- A depressed mood during most of the day.
- Fatigue or loss of energy.
- Feelings of worthlessness or guilt.
- Impaired concentration.
- Insomnia or hypersomnia (excessive sleeping).
- Markedly diminished interest or pleasure in almost all activities.
- Recurring thoughts of death or suicide.
- A sense of restlessness.
- Significant weight loss or weight gain.
HOW TO MAKE FRIENDS WITH YOUR DEPRESSION
Once I understood my tendency toward depression, I learned to live with it. When it flares up, I acknowledge it and don’t allow myself to be engulfed, paralyzed or wallow in it. Instead, I have an action plan. I’ve found that having a hobby such as drawing or painting not only soothes me but helps me express my sadness on paper. Not surprisingly, I feel much better afterwards. It’s cathartic. Another outlet for me is writing. I don’t write about how I´m feeling, but about any other subject that moves me deeply. My feelings are so deep and intense at those times that I can spend hours pouring my heart out. I realize that’s when I´m most creative.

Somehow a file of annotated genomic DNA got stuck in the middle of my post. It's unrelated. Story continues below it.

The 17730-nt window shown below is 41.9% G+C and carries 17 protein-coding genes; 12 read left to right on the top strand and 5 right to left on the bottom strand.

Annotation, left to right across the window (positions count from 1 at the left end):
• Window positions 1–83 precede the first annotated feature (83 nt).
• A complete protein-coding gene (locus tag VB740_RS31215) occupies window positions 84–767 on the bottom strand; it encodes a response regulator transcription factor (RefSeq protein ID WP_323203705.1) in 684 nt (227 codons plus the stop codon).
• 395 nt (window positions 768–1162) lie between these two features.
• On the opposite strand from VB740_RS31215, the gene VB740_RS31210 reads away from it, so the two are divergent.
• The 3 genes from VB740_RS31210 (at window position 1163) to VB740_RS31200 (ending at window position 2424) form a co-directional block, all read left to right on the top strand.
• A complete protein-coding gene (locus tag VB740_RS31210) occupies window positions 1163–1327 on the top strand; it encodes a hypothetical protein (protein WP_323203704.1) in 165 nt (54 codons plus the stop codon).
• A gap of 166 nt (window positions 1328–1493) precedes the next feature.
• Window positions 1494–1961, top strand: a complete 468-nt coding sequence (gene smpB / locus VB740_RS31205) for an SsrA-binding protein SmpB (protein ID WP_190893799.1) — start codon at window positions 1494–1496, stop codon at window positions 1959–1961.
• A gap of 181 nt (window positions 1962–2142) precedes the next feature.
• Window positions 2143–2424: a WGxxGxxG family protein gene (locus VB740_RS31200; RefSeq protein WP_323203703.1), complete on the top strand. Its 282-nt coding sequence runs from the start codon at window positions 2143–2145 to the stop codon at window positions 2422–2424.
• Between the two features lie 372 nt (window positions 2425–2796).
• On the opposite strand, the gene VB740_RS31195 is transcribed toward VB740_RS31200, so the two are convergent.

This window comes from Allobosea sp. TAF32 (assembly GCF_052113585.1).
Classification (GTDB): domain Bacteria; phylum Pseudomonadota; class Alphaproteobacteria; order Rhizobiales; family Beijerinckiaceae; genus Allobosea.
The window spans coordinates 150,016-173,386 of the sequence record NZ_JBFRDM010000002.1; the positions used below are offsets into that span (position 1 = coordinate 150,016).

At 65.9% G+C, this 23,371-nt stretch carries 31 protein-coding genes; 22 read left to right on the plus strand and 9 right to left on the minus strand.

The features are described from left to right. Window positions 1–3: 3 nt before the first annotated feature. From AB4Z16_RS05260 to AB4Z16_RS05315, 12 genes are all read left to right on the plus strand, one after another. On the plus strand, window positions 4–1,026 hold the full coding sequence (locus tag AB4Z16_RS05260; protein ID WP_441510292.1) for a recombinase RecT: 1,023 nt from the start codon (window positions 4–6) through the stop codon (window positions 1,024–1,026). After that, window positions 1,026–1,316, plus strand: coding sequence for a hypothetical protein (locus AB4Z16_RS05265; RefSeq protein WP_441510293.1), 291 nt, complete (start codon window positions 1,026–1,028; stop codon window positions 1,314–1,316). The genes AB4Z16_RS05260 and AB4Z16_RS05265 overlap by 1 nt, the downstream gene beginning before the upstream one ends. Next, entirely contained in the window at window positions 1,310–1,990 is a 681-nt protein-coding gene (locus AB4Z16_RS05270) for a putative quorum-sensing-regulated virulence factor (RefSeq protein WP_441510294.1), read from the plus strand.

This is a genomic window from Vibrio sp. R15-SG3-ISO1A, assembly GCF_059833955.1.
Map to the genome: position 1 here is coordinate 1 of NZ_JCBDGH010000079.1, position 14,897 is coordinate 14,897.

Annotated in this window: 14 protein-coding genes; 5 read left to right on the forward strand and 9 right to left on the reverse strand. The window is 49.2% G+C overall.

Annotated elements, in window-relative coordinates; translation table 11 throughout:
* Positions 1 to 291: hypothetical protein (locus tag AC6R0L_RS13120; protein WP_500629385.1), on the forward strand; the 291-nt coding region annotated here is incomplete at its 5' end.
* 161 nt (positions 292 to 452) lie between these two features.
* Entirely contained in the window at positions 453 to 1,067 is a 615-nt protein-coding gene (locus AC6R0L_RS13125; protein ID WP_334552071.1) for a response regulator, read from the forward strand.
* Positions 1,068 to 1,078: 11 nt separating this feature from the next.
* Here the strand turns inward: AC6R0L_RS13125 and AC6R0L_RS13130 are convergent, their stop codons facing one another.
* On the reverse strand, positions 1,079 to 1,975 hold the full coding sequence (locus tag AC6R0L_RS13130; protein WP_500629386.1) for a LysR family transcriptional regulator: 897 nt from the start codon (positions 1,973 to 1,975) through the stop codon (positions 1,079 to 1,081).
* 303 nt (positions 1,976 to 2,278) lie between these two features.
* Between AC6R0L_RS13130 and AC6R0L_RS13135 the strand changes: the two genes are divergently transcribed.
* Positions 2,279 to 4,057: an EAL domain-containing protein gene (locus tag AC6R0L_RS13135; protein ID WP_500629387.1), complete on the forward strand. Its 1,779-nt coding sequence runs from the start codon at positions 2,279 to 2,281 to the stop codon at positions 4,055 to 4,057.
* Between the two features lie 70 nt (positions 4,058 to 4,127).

There is an upside to depression. By understanding your natural tendencies, you become more empathetic with others. I don’t think I would be as sensitive to others if I hadn’t had my own personal experience with depression. Now, I encourage others to make friends with their illness, lose the stigma and instead of getting stuck in destructive behaviors, find a creative, healthy outlet for their feelings.
OPTIONS FOR DEALING WITH DEPRESSION
You may use some or all of the below, and while every situation is different, it’s good to know what your options are.